Phil Hughes Funeral Jason Greg Michael Clarke Aaron Finch
Jason (L) and Greg (R), the brother and father of Phil Hughes, acts as pallbearers alongside Michael Clarke and Aaron FinchReuters

What better way to farewell the farm boy who never stopped cracking a smile and brought so much brightness to the sport of cricket than with song "Don't Let the Sun Go Down on Me."

That Elton John song rang through the sports hall at the Macksville High School as Phil Hughes' casket was carried out following a funeral which was poignant, emotional, tugged at your heartstrings and something that will never leave your memory.

Phil Hughes will be looking up from wherever he is looking from, wondering what the fuss is all about, but after several eulogies and stories and tributes, there was not a single person in the room or the millions watching the telecast live left with a dry eye.

The greatest tributes of them all came via Hughes' close friend and Australia skipper Michael Clarke, who showed once again just why he is one of the most respected persons in the sport.

Fighting back tears himself, he spoke about their friendship, their conversations in the middle and cows, because, after all, Hughes second love, after cricket, was cows.

"He would spend every spare moment thinking about his cattle, researching genetics and planning his next move," Hughes' close friend and fellow cattle breeder Corey Ireland said while delivering his eulogy.

"He didn't get a lot of time to spend with his cattle during his cricket career but he loved that he could share his special passion with his father, Greg.

"He had the passion, determination and desire to succeed. He had a good eye for cattle and had the makings of an outstanding cattleman.

"I learnt that he was handy on the cricket pitch, but our conversations were about cattle. The thing we loved about Hughesy was that he instantly fitted into our family.

"Cattle breeding is a lot like cricket," added Ireland while speaking about Hughes' company 408 Angus which he started with his father. "You have to work hard, stick to a plan, show consistency and predictability, and strength will see you through.

"Hughesy, I make a promise to you today mate, I will keep your dream alive."

Hughes' immediate family also spoke, with his elder brother Jason, who he shared a great cricketing passion with, promising his younger brother he would get back to playing the game again. Jason also spoke of the final match that the two siblings played together, a first grade game where they put on a partnership 210 runs, before ending with: "Now it's time to say goodbye bro, I miss you. Love, your big brother Jase."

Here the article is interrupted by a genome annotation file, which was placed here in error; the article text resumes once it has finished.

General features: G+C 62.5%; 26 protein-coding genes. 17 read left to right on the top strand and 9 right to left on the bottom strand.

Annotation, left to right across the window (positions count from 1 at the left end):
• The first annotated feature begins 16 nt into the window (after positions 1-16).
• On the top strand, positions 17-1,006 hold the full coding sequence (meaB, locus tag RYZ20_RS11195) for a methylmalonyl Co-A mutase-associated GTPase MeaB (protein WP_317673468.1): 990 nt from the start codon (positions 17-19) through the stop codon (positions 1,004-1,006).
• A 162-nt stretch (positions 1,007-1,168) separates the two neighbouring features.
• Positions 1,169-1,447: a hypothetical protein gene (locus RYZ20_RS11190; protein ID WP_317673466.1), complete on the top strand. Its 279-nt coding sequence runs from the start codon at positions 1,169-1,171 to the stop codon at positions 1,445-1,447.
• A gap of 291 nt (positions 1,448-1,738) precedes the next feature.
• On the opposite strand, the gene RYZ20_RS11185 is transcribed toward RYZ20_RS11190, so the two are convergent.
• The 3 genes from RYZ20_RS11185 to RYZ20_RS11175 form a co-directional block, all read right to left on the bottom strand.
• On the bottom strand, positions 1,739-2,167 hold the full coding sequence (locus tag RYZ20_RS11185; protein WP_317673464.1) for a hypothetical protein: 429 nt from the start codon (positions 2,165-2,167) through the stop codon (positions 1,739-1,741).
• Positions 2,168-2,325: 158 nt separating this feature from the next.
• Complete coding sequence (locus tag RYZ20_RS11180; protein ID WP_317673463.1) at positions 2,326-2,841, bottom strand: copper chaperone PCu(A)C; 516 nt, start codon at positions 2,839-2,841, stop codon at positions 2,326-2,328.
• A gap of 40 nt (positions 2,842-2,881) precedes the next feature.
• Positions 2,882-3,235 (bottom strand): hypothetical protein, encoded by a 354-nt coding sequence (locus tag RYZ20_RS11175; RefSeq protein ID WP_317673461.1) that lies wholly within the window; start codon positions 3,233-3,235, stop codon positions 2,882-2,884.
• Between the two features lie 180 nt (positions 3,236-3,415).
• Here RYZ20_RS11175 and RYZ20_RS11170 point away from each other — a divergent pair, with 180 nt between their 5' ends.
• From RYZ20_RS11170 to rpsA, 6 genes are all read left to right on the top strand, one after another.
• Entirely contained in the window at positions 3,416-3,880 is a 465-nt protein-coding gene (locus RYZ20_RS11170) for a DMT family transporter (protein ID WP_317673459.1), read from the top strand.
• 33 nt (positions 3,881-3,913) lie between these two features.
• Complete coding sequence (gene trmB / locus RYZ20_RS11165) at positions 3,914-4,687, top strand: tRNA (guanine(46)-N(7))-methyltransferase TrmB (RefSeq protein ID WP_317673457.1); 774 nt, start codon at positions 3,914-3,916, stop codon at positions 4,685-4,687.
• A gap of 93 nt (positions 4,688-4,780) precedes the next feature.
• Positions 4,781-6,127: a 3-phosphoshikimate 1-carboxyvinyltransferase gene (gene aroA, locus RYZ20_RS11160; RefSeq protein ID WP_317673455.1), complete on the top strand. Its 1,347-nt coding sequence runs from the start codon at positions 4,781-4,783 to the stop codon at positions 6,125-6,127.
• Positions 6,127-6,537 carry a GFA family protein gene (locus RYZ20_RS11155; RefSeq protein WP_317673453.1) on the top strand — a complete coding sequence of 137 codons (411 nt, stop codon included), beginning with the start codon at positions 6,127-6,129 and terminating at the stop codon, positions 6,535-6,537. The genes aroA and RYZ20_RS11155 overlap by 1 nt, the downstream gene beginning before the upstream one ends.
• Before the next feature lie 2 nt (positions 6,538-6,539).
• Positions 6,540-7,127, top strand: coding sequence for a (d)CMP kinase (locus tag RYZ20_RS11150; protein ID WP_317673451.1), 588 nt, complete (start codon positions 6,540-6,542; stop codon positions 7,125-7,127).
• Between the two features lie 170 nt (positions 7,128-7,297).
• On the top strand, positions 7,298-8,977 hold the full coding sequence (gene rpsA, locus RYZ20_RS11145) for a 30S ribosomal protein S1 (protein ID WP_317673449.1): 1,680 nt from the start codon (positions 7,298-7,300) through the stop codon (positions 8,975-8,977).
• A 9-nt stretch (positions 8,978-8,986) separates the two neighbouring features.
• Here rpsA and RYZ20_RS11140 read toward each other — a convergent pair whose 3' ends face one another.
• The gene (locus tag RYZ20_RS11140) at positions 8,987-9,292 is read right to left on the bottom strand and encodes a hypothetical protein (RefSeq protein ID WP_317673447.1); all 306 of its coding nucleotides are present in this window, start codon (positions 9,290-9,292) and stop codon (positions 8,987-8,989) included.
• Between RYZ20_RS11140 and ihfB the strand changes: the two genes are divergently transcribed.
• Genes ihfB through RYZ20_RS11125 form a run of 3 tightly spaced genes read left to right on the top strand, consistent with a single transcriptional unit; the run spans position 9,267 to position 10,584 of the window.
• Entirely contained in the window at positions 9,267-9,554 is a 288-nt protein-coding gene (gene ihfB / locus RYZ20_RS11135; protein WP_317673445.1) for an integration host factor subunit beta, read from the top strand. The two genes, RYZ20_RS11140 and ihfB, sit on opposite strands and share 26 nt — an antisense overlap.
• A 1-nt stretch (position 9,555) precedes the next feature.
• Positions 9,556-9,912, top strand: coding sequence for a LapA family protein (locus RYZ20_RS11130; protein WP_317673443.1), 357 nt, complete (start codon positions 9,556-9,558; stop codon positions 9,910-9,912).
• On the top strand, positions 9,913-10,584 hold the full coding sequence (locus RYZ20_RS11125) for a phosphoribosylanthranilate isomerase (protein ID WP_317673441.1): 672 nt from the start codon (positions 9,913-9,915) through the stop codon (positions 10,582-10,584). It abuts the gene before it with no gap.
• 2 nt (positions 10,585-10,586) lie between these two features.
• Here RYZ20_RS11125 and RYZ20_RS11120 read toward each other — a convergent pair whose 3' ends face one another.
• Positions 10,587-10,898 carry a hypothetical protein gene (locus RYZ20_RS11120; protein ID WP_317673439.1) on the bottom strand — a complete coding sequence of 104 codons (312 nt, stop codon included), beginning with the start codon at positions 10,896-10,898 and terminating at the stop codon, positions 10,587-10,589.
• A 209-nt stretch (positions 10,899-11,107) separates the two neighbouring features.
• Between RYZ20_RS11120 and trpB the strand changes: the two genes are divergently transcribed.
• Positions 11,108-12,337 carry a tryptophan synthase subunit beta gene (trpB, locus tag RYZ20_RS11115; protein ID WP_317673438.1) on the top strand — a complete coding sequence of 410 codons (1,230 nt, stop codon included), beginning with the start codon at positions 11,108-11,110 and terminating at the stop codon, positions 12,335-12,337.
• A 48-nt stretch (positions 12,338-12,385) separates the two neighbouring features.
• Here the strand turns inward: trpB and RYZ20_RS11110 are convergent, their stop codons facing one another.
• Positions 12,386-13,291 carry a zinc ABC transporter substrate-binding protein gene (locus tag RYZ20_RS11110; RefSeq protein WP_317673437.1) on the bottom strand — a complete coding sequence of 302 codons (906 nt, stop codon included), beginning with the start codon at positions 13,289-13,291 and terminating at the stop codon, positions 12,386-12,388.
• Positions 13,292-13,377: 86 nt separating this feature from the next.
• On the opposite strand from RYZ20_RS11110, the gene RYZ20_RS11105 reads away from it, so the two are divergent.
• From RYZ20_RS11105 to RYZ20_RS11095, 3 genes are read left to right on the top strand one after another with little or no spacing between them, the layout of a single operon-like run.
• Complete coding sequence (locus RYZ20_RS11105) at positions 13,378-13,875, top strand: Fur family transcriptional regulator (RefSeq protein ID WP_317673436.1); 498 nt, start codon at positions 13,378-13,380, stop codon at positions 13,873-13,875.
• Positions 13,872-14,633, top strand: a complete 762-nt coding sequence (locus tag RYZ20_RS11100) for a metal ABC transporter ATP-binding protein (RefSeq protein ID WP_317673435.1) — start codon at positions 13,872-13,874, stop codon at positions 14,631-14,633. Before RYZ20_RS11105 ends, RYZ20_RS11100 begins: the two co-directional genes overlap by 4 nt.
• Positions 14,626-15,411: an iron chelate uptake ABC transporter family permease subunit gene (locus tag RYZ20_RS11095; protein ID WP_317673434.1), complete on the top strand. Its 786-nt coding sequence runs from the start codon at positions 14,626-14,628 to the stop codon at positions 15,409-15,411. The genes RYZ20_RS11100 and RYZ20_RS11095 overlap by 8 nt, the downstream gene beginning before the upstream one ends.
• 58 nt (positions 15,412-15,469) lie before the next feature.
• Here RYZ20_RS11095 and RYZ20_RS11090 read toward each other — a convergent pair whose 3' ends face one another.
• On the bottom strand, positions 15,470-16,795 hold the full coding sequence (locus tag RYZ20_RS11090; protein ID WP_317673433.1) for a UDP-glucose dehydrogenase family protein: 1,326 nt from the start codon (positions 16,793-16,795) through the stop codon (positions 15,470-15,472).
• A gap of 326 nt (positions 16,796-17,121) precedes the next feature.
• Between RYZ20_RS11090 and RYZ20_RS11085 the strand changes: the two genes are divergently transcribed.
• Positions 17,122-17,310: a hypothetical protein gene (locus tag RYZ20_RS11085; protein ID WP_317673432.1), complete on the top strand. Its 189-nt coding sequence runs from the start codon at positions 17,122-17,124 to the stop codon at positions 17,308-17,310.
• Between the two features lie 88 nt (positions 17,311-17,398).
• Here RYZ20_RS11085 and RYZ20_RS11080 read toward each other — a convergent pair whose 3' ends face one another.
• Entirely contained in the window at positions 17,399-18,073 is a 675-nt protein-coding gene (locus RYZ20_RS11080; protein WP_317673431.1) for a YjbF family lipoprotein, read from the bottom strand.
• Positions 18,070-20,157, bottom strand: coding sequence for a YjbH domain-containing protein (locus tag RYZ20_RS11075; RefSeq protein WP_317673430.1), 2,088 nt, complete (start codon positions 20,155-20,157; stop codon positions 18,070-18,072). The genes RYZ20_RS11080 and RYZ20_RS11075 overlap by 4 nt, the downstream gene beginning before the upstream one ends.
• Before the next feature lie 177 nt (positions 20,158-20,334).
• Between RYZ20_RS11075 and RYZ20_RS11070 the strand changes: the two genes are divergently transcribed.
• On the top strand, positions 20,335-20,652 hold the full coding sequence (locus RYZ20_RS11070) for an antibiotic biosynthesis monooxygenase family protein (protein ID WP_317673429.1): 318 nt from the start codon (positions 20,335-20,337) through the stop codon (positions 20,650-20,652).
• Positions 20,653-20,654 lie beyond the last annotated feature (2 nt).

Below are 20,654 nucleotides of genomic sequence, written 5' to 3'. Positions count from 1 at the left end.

Megan, Hughes' younger sister, spoke about had never let his head grow big despite becoming an international cricketer, and how he was always a country boy at heart.

"I am so honoured to call you my brother, my best friend and my hero," she said. "Your presence will never leave the people who love and adore you. I will always remember and admire that you never changed or became someone different while your life and career was progressing.

"I promise I will speak to you ever day. Until next time, I love you big brother."

Cricket Australia chief James Sutherland also spoke, invoking pictures of young kids across Australia chasing that dream of becoming a cricketer and playing for your country – something that India, and indeed every country can identify with – which Hughes did with aplomb.

"Mere words are woefully inadequate at times like this," said Sutherland. "But if the life of Phillip Hughes demonstrated one thing, it is this -- a great deal can be packed into a very short time if you have talent, passion and big adventurous spirit.

"Ever since Bradman the image of the innocent country boy playing in the backyard while dreaming of the Baggy Green cap has become entrenched in our psyche. It is our foundation myth as a cricketing nation.

"And Phillip loved that dream. His journey from the backyard to Baggy Green 408 (his Test number) personified the Australian cricketing dream. Phillip's joy in playing his natural game was evident to all."

There were cricketers from far and wide present at the funeral, with the entire Australia Test team, Sean Abbott, who has been given tremendous support, past greats Shane Warne, Adam Gilchrist, Glenn McGrath, Ricky Ponting, Brian Lara and Richard Hadlee, to name just a few, all showing their support.

Also present were players from the India squad, led by stand-in skipper Virat Kohli and team director Ravi Shastri, all walking behind the coffin as Hughes was carried across the town of Macksville, the town which made him into the great human being, before allowing him to blossom into a cricketer of world renown, a cricketer, who will now forever be missed but never forgotten.

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